NEW ULM - A serviceman once teared up while viewing the rare, authentic artifacts - an actual World War II Congressional Medal of Honor, a Purple Heart, other medals, diligently preserved in a simple, old-fashioned gilded frame, a museum worker remembers.
"It means a lot to veterans, to actually be able to see a Congressional Medal of Honor...," says Brown County Historical Society Museum Research Librarian Darla Gebhard.
To her knowledge, the honor has been earned by only one Brown County native: New Ulm's World War II hero Willibald Bianchi.
Photo courtesy of the Brown County Historical Society, New Ulm, Minn.
Carrie Bianchi, widowed mother of Willibald Bianchi, speaks during the presentation of her son’s Congressional Medal of Honor in June 1946, after her son’s death aboard a prisoner ship. Pictured to her left, in the front row, are Minnesota Gov. Edward J. Thye and Col. Harry J. Keeley, Commandant of Ft. Snelling.
The public can view these medals earned by Willibald Bianchi, including the Congressional Medal of Honor (center), at a Junior Pioneers program Feb. 26.
The documentation that accompanies Bianchi’s awards.
Bianchi in uniform, before deployment in the Pacific. The photo was taken at Fort Snelling.
The telegram telling of Bianchi's death
(Another, Civil War, recipient of the medal, Canadian-born Alonzo Pickle, relocated to this area after having earned it, according to Veterans Service Officer Greg Peterson. Only 46 Medals of Honor, including Bianchi's and Pickle's, have been accredited to Minnesotans.)
Many don't even realize that, courtesy of the Bianchi family, Bianchi's medals, with the original accompanying documentation and interesting historic photos, were left in the museum's care, thus being made available to many generations of viewers.
The public will have a chance to view them - and be reminded of the extraordinary story of the man behind it - at an event sponsored by the Junior Pioneers of New Ulm and Vicinity, on Feb. 26.
The guest speaker, Bianchi's niece Susan Marti, a lifetime member of the Philippine Scouts who now lives in Forest City, Iowa, will tell about Willibald Bianchi's life and subsequent death by friendly fire. The Seifert Bianchi Post 132 will post the colors, and Mayor Bob Beussman, himself a veteran, will provide opening remarks.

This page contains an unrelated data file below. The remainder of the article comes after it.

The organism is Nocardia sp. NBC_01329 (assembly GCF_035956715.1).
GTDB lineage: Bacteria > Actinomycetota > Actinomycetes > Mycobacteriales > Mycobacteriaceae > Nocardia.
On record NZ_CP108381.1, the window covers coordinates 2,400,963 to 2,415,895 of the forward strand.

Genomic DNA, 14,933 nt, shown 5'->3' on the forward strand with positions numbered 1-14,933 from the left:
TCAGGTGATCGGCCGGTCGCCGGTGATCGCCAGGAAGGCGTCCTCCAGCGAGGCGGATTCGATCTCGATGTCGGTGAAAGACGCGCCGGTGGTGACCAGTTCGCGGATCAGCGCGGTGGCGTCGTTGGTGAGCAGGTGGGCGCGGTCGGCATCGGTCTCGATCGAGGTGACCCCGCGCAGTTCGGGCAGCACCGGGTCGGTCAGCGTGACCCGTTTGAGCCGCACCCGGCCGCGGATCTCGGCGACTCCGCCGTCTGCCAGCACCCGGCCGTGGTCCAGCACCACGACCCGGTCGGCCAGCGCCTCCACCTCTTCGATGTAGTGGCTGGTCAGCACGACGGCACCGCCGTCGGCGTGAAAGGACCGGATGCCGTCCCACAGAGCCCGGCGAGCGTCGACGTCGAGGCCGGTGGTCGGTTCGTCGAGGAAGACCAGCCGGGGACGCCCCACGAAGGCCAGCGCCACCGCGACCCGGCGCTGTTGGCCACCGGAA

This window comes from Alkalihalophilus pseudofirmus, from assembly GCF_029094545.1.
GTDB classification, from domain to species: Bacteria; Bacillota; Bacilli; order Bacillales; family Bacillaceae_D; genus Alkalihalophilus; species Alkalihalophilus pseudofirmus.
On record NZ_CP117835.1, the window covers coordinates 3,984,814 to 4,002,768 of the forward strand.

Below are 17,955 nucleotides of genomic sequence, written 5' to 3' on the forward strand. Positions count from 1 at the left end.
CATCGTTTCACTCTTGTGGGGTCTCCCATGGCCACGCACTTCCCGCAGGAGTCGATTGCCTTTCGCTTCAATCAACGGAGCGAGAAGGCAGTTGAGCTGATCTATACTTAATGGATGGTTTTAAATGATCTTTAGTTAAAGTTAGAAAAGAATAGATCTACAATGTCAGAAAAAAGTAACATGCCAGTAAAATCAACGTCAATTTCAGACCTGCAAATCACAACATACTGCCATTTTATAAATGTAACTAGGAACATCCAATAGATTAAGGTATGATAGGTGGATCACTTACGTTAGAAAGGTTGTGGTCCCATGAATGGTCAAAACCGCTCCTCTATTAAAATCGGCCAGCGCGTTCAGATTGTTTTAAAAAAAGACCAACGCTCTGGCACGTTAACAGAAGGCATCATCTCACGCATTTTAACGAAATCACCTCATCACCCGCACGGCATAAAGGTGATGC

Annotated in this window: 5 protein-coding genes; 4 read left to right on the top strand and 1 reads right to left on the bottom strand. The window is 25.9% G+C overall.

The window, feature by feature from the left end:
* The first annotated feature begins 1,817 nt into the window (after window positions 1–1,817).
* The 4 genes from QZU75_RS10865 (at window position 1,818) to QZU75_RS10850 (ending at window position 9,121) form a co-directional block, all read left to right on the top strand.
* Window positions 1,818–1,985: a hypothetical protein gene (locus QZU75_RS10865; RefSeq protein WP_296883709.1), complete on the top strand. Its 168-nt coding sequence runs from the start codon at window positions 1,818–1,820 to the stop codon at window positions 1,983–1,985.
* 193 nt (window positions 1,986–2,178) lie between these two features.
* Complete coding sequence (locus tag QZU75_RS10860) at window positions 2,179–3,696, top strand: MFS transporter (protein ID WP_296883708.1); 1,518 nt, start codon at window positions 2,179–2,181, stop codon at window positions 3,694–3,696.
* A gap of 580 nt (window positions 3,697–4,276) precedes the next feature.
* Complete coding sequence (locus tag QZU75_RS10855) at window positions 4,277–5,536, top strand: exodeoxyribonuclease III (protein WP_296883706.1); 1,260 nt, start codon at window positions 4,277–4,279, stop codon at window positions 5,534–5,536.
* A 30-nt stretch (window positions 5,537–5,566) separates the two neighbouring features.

The event is Saturday, Feb. 26, at Turner Hall. The social hour starts at 6 p.m. and a meal will be served at 7 p.m. The program starts at 8 p.m.
Banquet requests need to be returned by Monday, Feb. 21. Banquet tickets are $17 each. With questions, call Gebhard at 354-6618.
The Junior Pioneers is a group of direct descendants of early settlers. It is dedicated to preserving settlers' history through educational programs and markers. The organization, set up in 1912, is open to people whose ancestors had settled in this area by 1870. But its programs are often aimed at a wider audience.
United States Army Forces, Pacific
Office of the Commander-in-Chief
25 October 1945
Dear Mrs. Bianchi:
My deepest sympathy goes to you in the death of your son, Captain Willibald C. Bianchi, who died in action against the enemy.
You may have some consolation in the memory that he, along with his comrades in arms who died on Bataan and Corregidor and in prison camps, gave his life for his country. It was largely their magnificent courage and sacrifices which stopped the enemy in the Philippines and gave us the time to arm ourselves for our return to the Philippines and the final defeat of Japan. Their names will be enshrined in our country's glory forever.
In your son's death I have lost a gallant comrade and mourn with you.
Mrs. Carrie Bianchi
New Ulm, Minnesota